Now she was nothing of that, her body turned into a hurtful weapon, all killing instinct rather than struggling survival, every breath not even needed and meaning nothing.

He could not tell himself she was gone anymore. It was something different from that and maybe, in some ways, harder to accept. Trying to swallow a hard rock that just won’t go down.

Once a little before she had turned eighteen, Bella had been at the Cullens' house looking at all the pictures on the wall in Carlisle's office as Edward searched for a book in there. Her eyes stopped on one particular picture when she noticed it for the first time: a small, framed art print. It was a dark, shadowy painting of a succubus perched over a sleeping young man in his bed, looking down on him like a hawk circling a helpless mouse. The creature was bizarrely beautiful with her cruel, menacing face, naked and pale and inhuman.

"Edward?" she asked. "What's this?"

She jumped a little in alarm when his face was suddenly right by her shoulder, following her gaze to what she was looking at. "Ah," he said with a laugh, smiling. "You found Irina. Kind of tasteless, isn't it?"

She looked at him with a cocked eyebrow. "Irina?"

"The three sisters of Tanya’s coven are most likely the ones who started the human myths of succubi," he explained. "They used to have this hanging in their home because they think it's funny how much the one in this painting happens to look remarkably like Irina. The last time we visited them there they gave it to Emmett after he found it to be so amusing."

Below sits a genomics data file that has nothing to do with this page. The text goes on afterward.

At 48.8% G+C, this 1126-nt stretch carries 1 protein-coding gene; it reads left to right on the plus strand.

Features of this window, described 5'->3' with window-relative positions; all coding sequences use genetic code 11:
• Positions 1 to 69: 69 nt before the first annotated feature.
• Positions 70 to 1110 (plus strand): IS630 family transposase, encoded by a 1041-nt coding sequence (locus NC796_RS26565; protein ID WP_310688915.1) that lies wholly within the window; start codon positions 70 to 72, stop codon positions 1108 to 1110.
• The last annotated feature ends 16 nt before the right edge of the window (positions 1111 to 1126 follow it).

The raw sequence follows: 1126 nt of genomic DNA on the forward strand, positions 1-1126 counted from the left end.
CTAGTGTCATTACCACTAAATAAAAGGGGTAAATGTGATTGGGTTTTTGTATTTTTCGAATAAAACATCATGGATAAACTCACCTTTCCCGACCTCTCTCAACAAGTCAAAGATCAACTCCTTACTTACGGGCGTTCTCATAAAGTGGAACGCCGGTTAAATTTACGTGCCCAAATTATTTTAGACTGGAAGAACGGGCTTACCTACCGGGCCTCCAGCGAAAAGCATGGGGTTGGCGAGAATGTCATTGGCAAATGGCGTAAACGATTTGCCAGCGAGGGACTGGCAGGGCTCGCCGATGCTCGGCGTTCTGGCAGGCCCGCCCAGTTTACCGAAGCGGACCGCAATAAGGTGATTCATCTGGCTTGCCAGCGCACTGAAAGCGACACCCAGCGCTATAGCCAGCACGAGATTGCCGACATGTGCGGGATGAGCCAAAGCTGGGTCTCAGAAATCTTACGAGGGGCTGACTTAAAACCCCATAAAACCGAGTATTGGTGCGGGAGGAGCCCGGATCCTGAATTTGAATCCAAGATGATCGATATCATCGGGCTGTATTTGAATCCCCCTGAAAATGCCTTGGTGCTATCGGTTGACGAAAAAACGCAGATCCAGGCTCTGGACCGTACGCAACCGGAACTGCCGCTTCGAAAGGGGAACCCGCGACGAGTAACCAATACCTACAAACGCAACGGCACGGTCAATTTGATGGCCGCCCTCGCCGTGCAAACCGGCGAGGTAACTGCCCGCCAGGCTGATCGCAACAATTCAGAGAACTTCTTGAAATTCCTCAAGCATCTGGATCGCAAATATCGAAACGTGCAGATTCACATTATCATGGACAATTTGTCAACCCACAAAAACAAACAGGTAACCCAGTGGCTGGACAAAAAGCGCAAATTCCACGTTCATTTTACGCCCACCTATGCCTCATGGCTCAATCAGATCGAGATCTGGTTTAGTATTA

"He did..." She felt like she was missing something.

Edward smiled. "Well, he thinks those girls are very silly, you see. As you've probably come to understand a little by now, it's quite the exception rather than the norm for a vampire to have any kind of a sexual or romantic attachment to their food, to put it in a way that is like how most of us would think of it. Forgive me, but the way the movies show relationships between vampires and humans is honestly kind of hilarious to us. But that is how Tanya, Kate, and Irina kept getting close enough to humans they did not actually kill to start those kind of stories; they all developed quite a fondness for human men. That was the reason they decided to change their diets."